Petition: Charge Senators Who Wrote Iran with Treason

Petition to White House calls for charges of treason against 47 senators who warned Iran against a nuclear deal with Obama.

Elad Benari,

Senate building
Senate building
Thinkstock

A new petition sent to the White House is calling to file charges of treason against 47 senators who wrote a letter to Iran’s leadership, warning that any nuclear deal they sign with President Barack Obama will be void once he leaves office.

“On March 9th, 2015, forty-seven United States Senators committed a treasonous offense when they decided to violate the Logan Act, a 1799 law which forbids unauthorized citizens from negotiating with foreign governments. Violation of the Logan Act is a felony, punishable under federal law with imprisonment of up to three years,” says the petition which can be found on the White House website.

“At a time when the United States government is attempting to reach a potential nuclear agreement with the Iranian government, 47 Senators saw fit to instead issue a condescending letter to the Iranian government stating that any agreement brokered by our President would not be upheld once the president leaves office,” it adds.

“This is a clear violation of federal law. In attempting to undermine our own nation, these 47 senators have committed treason.”

So far the petition has garnered more than 168,000 signatures and has thus surpassed the stated goal of 100,000.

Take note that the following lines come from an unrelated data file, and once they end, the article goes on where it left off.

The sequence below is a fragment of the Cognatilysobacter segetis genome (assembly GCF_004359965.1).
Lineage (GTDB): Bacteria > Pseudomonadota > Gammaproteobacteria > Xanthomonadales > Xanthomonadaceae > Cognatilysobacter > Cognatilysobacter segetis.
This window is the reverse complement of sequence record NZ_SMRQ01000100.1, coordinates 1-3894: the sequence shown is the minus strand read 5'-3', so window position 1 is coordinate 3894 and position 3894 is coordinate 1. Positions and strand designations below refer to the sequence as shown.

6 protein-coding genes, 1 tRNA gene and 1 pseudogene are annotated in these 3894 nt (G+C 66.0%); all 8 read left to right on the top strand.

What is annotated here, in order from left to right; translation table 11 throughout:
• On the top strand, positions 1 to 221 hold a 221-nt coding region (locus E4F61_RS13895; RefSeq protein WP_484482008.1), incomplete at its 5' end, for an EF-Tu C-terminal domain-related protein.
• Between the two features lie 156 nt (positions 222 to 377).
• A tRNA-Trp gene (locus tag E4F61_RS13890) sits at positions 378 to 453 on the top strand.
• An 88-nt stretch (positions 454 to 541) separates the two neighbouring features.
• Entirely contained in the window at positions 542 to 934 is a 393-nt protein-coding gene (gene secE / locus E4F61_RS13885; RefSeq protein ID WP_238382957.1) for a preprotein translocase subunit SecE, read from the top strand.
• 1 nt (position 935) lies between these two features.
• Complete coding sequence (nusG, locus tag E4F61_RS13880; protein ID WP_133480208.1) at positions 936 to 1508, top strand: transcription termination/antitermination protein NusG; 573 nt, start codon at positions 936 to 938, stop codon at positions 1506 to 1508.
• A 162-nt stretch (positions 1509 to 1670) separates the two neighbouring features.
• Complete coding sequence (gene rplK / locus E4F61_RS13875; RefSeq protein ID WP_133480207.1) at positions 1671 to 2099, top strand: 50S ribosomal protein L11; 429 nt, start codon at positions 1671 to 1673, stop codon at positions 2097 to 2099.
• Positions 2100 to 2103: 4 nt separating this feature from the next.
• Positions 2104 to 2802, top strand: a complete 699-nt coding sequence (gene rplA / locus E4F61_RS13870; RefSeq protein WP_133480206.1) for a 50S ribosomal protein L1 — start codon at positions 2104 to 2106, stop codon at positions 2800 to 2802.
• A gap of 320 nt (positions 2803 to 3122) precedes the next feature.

The letter, written by freshman Senator Tom Cotton and signed by the Senate's entire Republican leadership as well as potential 2016 presidential contenders Marco Rubio, Ted Cruz and Rand Paul, has been criticized by Democrats as well as by Iran itself.

Obama denounced the letter on Monday, saying, "I think it's somewhat ironic to see some members for Congress wanting to make common cause with the hard-liners in Iran. It's an unusual coalition.”

Vice President Joe Biden said in a statement on Monday night the letter was "expressly designed to undercut a sitting president in the midst of sensitive international negotiations" and was "beneath the dignity" of the Senate.

"This letter, in the guise of a constitutional lesson, ignores two centuries of precedent and threatens to undermine the ability of any future American president, whether Democrat or Republican, to negotiate with other nations on behalf of the United States," Biden wrote.

Former Secretary of State Hillary Clinton, a likely Democratic presidential candidate, lambasted the senators who wrote the letter and asked, "And one has to ask, what was the purpose of this letter?" "There appear to be two logical answers. Either these senators were trying to be helpful to the Iranians or harmful to the commander-in-chief in the midst of high-stakes international diplomacy. Either answer does discredit to the letters' signatories," she added.

Iran’s Foreign Minister, Mohammad Javad Zarif, claimed that the senators are not educated on international policy and even the United States constitution itself.

"In our view, this letter has no legal value and is mostly a propaganda ploy," Zarif said. "It is very interesting that while negotiations are still in progress and while no agreement has been reached, some political pressure groups are so afraid even of the prospect of an agreement that they resort to unconventional methods, unprecedented in diplomatic history."

"This indicates that like [Israeli Prime Minister Binyamin] Netanyahu, who considers peace as an existential threat, some are opposed to any agreement, regardless of its content," he sniped.








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